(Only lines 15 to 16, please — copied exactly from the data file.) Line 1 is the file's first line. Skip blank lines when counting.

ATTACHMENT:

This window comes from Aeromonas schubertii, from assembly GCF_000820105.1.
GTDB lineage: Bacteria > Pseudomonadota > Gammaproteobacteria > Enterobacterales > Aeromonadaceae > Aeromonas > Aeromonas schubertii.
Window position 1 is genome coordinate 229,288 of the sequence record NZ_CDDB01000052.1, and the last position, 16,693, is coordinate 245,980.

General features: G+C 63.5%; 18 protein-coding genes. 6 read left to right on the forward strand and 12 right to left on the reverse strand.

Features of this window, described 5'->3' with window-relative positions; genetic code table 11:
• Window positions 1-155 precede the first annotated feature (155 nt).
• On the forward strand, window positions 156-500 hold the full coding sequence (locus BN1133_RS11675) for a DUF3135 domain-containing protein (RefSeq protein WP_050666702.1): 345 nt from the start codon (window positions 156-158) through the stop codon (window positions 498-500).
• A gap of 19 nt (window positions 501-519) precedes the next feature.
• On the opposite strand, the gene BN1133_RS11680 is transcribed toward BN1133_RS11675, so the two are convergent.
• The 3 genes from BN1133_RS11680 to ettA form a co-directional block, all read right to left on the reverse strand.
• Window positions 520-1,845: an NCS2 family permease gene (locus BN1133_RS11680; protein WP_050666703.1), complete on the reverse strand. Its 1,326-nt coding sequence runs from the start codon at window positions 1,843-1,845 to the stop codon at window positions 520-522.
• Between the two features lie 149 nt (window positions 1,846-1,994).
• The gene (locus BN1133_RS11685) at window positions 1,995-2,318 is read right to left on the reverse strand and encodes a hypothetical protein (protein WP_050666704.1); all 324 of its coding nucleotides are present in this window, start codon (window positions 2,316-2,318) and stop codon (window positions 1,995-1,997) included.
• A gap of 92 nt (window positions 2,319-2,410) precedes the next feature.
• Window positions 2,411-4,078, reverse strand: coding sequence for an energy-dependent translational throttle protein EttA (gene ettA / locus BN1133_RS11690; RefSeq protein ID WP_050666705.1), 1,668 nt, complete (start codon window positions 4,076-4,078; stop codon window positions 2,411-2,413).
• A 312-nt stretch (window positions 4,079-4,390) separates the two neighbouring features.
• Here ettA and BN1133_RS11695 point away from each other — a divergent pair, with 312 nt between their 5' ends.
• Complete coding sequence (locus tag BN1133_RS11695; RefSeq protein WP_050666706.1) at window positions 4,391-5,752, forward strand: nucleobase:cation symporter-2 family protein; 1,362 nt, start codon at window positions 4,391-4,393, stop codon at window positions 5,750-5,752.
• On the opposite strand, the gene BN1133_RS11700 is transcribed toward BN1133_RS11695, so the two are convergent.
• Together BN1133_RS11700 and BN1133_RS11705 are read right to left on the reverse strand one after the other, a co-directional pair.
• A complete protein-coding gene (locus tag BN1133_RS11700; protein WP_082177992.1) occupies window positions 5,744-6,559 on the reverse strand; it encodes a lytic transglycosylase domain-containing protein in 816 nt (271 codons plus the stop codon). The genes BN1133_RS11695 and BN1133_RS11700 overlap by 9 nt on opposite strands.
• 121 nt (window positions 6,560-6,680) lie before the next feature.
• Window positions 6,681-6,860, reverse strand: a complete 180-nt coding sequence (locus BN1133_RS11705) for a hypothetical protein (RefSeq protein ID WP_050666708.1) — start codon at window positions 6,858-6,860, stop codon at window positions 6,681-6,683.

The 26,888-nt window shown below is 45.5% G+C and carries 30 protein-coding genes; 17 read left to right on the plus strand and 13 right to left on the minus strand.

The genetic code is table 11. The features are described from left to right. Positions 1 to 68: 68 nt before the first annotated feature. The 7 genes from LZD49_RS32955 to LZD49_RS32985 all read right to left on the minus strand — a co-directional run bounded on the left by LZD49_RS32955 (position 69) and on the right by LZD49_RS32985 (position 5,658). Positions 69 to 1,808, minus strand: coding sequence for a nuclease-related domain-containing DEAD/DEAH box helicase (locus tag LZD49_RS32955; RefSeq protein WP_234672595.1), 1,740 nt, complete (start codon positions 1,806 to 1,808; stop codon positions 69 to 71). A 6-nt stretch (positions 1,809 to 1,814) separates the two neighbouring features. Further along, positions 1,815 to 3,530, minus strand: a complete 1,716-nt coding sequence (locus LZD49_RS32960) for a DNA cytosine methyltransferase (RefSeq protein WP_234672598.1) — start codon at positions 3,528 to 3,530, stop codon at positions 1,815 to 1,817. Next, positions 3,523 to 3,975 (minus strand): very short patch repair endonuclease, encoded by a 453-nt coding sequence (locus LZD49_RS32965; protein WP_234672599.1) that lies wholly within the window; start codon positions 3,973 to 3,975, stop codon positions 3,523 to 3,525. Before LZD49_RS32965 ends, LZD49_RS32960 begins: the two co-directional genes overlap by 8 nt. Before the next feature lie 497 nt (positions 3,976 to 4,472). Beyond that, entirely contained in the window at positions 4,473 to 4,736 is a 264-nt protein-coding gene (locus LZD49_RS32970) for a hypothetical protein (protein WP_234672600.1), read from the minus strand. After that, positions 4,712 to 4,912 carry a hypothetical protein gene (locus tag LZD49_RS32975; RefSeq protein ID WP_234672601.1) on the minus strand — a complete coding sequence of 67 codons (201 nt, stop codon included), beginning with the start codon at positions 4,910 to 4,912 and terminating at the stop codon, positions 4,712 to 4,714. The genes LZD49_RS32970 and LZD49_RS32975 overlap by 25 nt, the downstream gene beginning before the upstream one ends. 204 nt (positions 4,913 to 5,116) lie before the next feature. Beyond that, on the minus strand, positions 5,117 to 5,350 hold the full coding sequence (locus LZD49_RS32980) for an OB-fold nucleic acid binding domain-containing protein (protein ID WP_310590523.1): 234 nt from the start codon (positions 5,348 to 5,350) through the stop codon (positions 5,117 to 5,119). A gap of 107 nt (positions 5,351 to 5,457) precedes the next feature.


• Window positions 2,411-4,078, reverse strand: coding sequence for an energy-dependent translational throttle protein EttA (gene ettA / locus BN1133_RS11690; RefSeq protein ID WP_050666705.1), 1,668 nt, complete (start codon window positions 4,076-4,078; stop codon window positions 2,411-2,413).
• A 312-nt stretch (window positions 4,079-4,390) separates the two neighbouring features.